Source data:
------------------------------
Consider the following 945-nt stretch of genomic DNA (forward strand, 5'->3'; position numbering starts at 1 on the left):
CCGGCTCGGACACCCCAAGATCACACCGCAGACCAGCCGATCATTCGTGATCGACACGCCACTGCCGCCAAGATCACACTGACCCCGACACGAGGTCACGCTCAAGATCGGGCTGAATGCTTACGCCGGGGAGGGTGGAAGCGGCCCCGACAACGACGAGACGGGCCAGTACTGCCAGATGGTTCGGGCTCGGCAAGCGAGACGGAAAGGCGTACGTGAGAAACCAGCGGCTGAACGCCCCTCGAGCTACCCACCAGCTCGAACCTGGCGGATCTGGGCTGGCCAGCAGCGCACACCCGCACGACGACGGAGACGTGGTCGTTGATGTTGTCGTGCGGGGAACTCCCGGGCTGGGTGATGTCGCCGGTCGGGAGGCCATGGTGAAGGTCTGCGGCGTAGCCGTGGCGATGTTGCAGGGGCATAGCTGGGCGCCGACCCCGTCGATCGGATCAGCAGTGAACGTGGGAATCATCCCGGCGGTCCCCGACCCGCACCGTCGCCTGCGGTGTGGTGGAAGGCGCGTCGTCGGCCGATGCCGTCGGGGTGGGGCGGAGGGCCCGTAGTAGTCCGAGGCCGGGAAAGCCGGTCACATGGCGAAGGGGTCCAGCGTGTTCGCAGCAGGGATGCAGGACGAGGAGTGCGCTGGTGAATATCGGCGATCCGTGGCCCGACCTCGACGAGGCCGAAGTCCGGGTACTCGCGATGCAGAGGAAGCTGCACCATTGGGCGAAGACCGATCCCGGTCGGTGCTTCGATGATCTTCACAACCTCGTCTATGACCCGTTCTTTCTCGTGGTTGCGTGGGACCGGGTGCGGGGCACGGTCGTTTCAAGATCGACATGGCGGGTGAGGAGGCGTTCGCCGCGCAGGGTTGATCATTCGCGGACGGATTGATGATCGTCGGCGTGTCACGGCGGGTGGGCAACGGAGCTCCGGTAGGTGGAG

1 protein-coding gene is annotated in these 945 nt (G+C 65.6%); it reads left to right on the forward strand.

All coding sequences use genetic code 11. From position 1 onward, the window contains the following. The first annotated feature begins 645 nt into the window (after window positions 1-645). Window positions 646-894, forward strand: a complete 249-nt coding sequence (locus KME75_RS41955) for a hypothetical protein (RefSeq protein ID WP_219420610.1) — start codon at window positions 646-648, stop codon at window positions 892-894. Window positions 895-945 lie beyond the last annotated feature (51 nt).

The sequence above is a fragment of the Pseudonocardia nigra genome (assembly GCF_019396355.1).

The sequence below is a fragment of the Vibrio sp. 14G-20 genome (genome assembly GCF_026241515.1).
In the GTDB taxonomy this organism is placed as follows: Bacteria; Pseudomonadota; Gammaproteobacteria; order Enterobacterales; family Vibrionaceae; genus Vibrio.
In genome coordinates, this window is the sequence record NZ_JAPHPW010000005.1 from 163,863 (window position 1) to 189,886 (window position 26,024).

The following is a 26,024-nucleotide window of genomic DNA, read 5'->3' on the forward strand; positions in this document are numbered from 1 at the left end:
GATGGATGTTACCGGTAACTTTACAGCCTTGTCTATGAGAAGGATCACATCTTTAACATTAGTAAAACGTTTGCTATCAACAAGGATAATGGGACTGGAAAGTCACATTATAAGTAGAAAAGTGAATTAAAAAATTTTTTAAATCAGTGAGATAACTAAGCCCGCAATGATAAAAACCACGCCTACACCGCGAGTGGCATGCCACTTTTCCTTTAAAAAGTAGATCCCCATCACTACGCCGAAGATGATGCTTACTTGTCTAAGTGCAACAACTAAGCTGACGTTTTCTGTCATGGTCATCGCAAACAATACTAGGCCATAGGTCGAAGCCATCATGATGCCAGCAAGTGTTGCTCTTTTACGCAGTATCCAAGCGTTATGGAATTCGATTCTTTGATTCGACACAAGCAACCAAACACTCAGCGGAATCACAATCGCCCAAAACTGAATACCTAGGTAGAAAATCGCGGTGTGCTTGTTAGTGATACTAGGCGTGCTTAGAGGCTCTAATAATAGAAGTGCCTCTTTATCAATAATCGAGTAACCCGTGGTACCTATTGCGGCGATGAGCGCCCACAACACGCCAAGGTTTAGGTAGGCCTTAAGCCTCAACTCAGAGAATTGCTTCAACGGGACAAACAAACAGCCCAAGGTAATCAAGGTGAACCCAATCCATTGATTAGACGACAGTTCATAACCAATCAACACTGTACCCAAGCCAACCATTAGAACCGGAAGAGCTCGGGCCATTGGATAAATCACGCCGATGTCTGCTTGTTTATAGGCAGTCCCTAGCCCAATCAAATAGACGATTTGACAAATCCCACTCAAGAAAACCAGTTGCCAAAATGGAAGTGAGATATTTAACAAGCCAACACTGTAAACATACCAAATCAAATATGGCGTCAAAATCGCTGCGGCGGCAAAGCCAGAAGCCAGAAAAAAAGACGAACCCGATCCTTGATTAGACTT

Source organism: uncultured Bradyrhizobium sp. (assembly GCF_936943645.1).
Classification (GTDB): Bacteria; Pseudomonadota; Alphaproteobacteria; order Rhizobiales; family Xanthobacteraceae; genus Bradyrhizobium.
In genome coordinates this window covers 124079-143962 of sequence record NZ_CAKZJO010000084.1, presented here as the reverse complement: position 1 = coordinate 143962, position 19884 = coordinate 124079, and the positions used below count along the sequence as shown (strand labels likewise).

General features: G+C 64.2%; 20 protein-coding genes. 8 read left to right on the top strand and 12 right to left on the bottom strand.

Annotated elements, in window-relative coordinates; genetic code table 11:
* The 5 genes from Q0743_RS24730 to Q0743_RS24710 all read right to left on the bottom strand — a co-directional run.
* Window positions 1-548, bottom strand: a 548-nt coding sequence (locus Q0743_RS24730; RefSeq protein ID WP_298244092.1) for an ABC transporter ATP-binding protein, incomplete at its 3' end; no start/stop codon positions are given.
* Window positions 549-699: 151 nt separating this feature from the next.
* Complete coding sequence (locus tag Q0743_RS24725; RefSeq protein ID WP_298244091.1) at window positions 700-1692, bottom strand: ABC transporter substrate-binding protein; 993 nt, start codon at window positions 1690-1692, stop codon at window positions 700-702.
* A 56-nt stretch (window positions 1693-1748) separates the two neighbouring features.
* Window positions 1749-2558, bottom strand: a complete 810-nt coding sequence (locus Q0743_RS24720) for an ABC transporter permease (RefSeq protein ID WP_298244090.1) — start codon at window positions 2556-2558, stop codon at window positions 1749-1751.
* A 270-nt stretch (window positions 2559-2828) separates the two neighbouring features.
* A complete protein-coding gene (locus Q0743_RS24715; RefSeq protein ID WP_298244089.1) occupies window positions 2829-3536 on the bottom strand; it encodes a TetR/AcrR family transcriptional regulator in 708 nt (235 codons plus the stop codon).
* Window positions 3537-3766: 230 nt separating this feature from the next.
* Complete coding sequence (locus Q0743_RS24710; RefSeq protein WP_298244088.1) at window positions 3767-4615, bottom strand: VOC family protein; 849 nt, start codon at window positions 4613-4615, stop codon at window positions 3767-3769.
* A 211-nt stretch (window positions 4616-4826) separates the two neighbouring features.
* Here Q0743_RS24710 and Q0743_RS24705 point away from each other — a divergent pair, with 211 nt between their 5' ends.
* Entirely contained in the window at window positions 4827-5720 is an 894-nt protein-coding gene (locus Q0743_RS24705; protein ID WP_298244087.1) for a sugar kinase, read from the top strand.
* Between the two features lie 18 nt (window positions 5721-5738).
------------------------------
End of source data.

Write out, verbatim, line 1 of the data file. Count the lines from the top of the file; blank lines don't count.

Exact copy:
Consider the following 945-nt stretch of genomic DNA (forward strand, 5'->3'; position numbering starts at 1 on the left):